Image: Rosa Salazar in Alita: Battle Angel © [Source: IMDB]
Written partly by James Cameron and directed by Rodriguez comes the story about a deactivated female cyborg being revived. Only to find she cannot remember anything of her past life and goes on a quest to find out who she is.
Director: Robert Rodriguez. Starring: Rosa Salazar, Christoph Waltz, Jennifer Connelly [12A]
The fact that Rodriguez was chosen to helm this picture gives all credit I could possibly afford this flick. Rodriguez catalogue of outlandish action films and a flair for the wild and eccentric side of filmmaking. Makes him a top pick for directing this picture. To which he does terrifically as all his talents are honed in. Larger than life spectacle in which you can feel every punch and kick.
Which is exactly where Alita triumphs. In its action, Alita delivers a very strong act of entertainment that might even make its sequel worry in following. But this is partly down to the cramming that has taken place narratively. I’m not versed in the original source material at all, and I came out of this film understanding very little about the universe and even less so about the characters and their relationships. Alita is rather vague in her identity crisis that is solved all too quickly to really feel like anything was overcome. And that kind of lack of attention to characters goes for absolutely every other character present in the story.
Heroes, villains and side characters are all treated with an ever so slight touch of the artist’s brush. Resulting in one-dimensional archetypes that also come across as supremely awkward and immediately rob you of any immersion you may have had. This is doubled down with the narrative predominance of Alita’s romance, which not only comes across as false but it’s an aspect of this story you never care for. Never tugging at any heartstrings because it’s uniquely unbelievable. What is strangely believable is Alita, the action and some supporting characters. Salazar does a tremendous job of performing Alita even with the distraction of a CGI face with uniquely large eyes.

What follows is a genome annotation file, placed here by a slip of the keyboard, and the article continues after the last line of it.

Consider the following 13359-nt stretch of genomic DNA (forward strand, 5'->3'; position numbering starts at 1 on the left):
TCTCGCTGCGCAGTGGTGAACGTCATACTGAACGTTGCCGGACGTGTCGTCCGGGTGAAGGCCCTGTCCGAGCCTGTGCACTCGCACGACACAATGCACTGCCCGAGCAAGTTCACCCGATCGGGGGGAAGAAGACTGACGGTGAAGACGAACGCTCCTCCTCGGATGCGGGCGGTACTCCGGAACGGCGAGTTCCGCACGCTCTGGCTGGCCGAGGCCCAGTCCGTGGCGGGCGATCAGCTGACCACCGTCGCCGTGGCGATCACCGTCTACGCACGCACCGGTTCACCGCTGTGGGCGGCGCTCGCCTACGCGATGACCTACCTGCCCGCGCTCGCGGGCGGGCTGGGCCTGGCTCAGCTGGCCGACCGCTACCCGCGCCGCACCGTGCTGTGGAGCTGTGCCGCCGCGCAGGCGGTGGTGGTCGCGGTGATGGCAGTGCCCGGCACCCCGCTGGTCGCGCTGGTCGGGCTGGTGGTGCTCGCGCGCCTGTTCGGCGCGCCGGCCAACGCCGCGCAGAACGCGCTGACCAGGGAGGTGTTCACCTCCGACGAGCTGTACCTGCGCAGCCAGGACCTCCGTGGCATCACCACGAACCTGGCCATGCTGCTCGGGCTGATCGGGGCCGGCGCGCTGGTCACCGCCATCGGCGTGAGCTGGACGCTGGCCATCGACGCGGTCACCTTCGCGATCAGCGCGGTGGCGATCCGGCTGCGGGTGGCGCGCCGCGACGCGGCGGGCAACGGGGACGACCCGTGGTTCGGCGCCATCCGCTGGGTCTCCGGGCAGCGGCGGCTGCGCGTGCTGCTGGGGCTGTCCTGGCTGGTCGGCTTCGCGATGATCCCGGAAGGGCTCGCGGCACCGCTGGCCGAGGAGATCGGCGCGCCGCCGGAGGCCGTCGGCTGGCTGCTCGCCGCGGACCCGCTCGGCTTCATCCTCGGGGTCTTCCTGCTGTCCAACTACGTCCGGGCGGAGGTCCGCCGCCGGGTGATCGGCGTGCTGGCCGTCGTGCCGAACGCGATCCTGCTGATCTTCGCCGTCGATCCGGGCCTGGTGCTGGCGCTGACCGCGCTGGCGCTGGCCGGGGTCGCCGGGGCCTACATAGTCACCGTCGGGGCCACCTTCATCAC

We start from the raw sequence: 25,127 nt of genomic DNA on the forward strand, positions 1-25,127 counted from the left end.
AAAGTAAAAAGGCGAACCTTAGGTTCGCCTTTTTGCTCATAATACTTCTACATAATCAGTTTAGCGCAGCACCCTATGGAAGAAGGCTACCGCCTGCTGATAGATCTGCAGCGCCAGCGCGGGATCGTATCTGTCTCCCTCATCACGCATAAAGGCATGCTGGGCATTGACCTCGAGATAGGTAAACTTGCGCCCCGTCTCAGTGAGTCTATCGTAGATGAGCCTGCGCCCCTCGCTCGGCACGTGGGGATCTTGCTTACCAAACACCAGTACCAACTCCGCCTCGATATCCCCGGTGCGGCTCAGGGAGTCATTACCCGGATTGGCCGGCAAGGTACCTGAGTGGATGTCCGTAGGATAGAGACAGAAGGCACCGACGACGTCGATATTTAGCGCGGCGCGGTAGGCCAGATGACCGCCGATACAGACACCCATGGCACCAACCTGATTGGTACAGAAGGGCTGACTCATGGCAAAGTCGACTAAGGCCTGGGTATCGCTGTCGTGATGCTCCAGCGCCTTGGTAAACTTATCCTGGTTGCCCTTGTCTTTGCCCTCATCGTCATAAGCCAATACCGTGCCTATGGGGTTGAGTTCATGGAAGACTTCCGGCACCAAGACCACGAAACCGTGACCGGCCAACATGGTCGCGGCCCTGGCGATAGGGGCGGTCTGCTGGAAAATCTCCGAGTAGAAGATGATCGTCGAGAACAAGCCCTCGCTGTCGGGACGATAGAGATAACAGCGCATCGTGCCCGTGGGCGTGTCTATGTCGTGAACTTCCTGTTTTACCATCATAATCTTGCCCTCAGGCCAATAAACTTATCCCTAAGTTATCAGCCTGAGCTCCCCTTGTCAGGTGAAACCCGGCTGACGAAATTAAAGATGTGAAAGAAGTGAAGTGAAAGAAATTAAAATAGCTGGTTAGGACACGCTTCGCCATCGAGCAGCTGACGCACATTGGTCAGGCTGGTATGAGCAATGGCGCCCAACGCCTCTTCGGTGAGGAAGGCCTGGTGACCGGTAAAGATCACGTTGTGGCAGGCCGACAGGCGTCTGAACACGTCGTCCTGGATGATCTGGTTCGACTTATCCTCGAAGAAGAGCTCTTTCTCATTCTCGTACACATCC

It’s a testament to her performance that the CGI for Alita was never a distraction. A lot of the action scenes are wonderfully computer generated also, with seemingly not an odd pixel out of place and thankfully it makes the entertainment from these scenes spectacular. The same can only be half said for some of the outliers of CGI, as some characters look fantastic and otherworldly, while others come across as unused reels from the 2001 Spy Kids movie. Especially awkward since that too was a Rodriguez picture, maybe they were from that film and Rodriguez was saving money.
The lack of care in aesthetic could also just be an echo of the films main issue of vague storytelling with cramming of plot events. There is far too much happening, far too quickly and the brief moments we have to understand at a “deeper” level, are all told through exposition dumps that aren’t all that interesting. Ultimately this is a plot that should have been spread thinner, told with more detail, care and less attention on action spectacle – even if that was one aspect that was terrific.